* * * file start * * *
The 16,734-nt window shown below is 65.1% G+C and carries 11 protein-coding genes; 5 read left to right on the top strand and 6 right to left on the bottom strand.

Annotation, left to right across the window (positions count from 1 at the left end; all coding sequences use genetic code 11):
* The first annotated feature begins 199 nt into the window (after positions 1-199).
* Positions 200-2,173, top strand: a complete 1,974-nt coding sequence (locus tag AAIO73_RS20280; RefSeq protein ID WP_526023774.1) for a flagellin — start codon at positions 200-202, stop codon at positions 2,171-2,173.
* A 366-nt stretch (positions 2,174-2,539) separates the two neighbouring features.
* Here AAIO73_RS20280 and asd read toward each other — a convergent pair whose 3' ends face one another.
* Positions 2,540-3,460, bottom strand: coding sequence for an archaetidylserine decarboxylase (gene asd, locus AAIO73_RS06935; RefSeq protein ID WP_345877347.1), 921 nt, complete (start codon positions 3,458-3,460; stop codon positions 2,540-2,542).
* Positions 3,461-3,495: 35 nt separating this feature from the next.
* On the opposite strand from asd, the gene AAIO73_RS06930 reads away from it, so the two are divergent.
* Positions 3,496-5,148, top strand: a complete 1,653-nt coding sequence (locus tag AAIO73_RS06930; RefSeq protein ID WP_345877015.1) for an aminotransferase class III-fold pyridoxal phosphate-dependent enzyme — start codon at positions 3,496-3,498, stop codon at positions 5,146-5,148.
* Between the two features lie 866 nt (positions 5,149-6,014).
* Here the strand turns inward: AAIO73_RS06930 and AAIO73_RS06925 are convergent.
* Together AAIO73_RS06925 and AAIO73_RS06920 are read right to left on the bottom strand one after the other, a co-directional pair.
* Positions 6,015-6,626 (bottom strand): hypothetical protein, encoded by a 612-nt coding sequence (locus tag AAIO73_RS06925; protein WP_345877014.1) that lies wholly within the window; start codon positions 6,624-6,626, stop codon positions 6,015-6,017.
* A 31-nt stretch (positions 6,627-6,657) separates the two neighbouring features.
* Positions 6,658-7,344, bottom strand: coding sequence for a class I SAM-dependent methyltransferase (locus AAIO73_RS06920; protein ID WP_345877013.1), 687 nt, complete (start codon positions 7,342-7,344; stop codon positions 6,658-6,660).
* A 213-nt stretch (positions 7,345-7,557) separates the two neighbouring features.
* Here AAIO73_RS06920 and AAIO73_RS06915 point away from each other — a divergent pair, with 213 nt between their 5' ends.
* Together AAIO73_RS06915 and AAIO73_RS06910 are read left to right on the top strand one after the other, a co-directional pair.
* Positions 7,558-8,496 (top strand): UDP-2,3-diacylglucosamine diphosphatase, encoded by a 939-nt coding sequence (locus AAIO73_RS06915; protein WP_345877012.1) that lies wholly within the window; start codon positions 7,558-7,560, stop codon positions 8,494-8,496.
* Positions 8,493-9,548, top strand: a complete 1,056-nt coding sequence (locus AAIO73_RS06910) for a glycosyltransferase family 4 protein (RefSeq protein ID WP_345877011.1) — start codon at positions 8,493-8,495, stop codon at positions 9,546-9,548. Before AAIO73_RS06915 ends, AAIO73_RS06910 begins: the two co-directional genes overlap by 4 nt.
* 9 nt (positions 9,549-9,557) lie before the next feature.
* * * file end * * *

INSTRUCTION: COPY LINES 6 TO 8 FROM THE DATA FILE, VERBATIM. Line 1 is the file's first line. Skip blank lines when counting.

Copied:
* Here AAIO73_RS20280 and asd read toward each other — a convergent pair whose 3' ends face one another.
* Positions 2,540-3,460, bottom strand: coding sequence for an archaetidylserine decarboxylase (gene asd, locus AAIO73_RS06935; RefSeq protein ID WP_345877347.1), 921 nt, complete (start codon positions 3,458-3,460; stop codon positions 2,540-2,542).
* Positions 3,461-3,495: 35 nt separating this feature from the next.